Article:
National Bowel Cancer Screening Program (NBCSP)

Bowel cancer screening for Australians aged 50 to 74 by 2020Bowel Cancer Australia Advocacy Australian Government 770


Bowel Cancer Australia is represented on the Australian Government's National Bowel Cancer Screening Program Advisory Group and Communications Working Group, focusing on the roll out of the Program and the development of a national communications framework.

In 2006, the then Minister for Health, the Hon Tony Abbott MP, announced funding for Bowel Cancer Australia to roll-out the first ever national bowel cancer screening campaign, It's Crunch Time™, which promoted participation by eligible Australians in Phase I and II of the National Bowel Cancer Screening Program.

The It's Crunch Time™ campaign featured cricket legend Max Walker AM.

In the 2014 Federal Budget, the Abbott Government announced an additional $95.9 million over four year to accelerate implementation of the National Bowel Cancer Screening Program to all Australians aged 50 to 74 years by 2020. 

This will ensure the Program will become consistent with the National Health and Medical Research Council clinical practice guidelines, which recommend screening every 1 to 2 years from age 50.

It is estimated that when fully rolled out, approximately four million eligible Australians will be invited each year.

This will significantly reduce the burden of bowel cancer on Australians and their families.
 
The National Bowel Cancer Screening Program is being phased in gradually.  The table below outlines the start dates of each phase and eligible ages.
 

Phase Start Date End Date Eligible Ages
1 7 August 2007 30 June 2008 55 and 65
2 1 July 2008 30 June 2011(a) 50, 55 and 65
2(b) 1 July 2011 30 June 2013 50, 55 and 65
3 1 July 2013 ongoing 50, 55, 60 and 65
3 1 January 2015   50, 55, 60, 65, 70 and 74
3 1 January 2016   50, 55, 60, 64, 65, 70, 72 and 74
3 1 January 2017   50, 54, 55, 58, 60, 64, 68, 70, 72 and 74
3 1 January 2018   50, 54, 58, 60, 62, 64, 66, 68, 70, 72 and 74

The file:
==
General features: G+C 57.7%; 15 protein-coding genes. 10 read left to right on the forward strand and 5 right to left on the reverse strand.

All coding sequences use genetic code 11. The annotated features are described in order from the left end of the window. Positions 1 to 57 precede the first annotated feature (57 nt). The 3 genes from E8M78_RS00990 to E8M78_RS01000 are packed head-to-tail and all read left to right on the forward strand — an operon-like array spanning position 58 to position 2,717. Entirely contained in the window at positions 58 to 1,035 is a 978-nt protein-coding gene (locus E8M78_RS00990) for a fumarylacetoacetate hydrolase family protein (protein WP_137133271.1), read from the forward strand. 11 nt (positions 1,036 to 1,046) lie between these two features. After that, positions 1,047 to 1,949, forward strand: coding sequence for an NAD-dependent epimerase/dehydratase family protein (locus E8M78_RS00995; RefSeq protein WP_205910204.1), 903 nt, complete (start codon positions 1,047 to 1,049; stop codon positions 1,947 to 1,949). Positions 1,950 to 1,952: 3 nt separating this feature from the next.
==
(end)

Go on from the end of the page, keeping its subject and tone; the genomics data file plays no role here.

3 1 January 2019   50, 52, 54, 56, 58, 60, 62, 64, 66, 68, 70, 72 and 74
(a) Eligible birthdates, and thus invitations, ended on 31 December 2010.
(b) Ongoing NBCSP funding commenced.

Note: The eligible population for all pHase 2 and 3 start dates incorporates those turning the target ages from 1 January of that year, onwards.

For further information regarding eligible ages and the National Bowel Cancer Screening Program, please contact 1800 118 868.

For people not yet eligible to receive a free bowel cancer screening test as part of the National Bowel Cancer Screening Program, talk to your GP or pharmacist about how to purchase a BowelScreen Australia® test.
 
Alternatively to purchase a test online, please visit the BowelScreen Australia® webpage or call 1800 555 494.   
 
Bowel Cancer Australia NBCSP test kit mailbox
 

 
Bowel Cancer Screening Petition 2011
5,000 signatures within six weeks

Bowel Cancer Australia Advocacy 770new

Elissa's mother was diagnosed with bowel cancer in 2010.  This was the start of a journey for Elissa's family that she would not wish upon anyone.  Having someone you love diagnosed with any form of cancer is a shock, but what further compounded the news was that bowel cancer is essentially a preventable disease if detected early.

Bowel cancer will affect around 1 in 12 Australians in their lifetime.

Research has shown that survival rates increase significantly when bowel cancer is detected and treated early.  In the 2008 National Bowel Cancer Screening Program Monitoring Report, the majority (58%) of confirmed cancers were in the earliest stage.  Despite this, in December 2010 the Federal Government allowed this lifesaving Program to lapse.  At the time, the Program provided free one-off screening for people turning 50, 55 or 65.

Australia was without the Program for over 100 days.  The then Minister for Health and Ageing, the Hon Nicola Roxon MP, recognised the benefits of screening, stating that ‘early screening for bowel cancer has the potential to prevent as many as 2,000 deaths every year’1 and that ‘the rolled gold clinical standard would be to commence screening at 50 and to do that every two years thereafter’.2

With the support of Bowel Cancer Australia, Elissa undertook to organise the collection of signatures for a petition calling on the House of Representatives to do all in its power to ensure the implementation of a comprehensive National Bowel Cancer Screening Program - screening at least every two years for people aged 50 and over, together with a public awareness campaign informing people of the purpose and relevance of screening for this preventable disease.

Elissa knows first-hand the impact a bowel cancer diagnosis has on a family and is passionate about making a difference by ensuring the NBCSP continues.

Over 5,000 signatures were collected within six weeks and the Petition was presented to the the Opposition Health Minister, Peter Dutton MP and it was subsequently tabled in the House of Representatives.

Bowel Cancer Australia representatives were invited to appear before the Petitions Committee at a public meeting in 2013 to discuss the petition and the then Minister for Health and Ageing's response. 

[1] The Hon Nicola Roxon MP, Minister for Health & Ageing, Media Release, 8 May 2008.
[2] Hansard, House of Representatives, 22 November 2010 page 3173.

 

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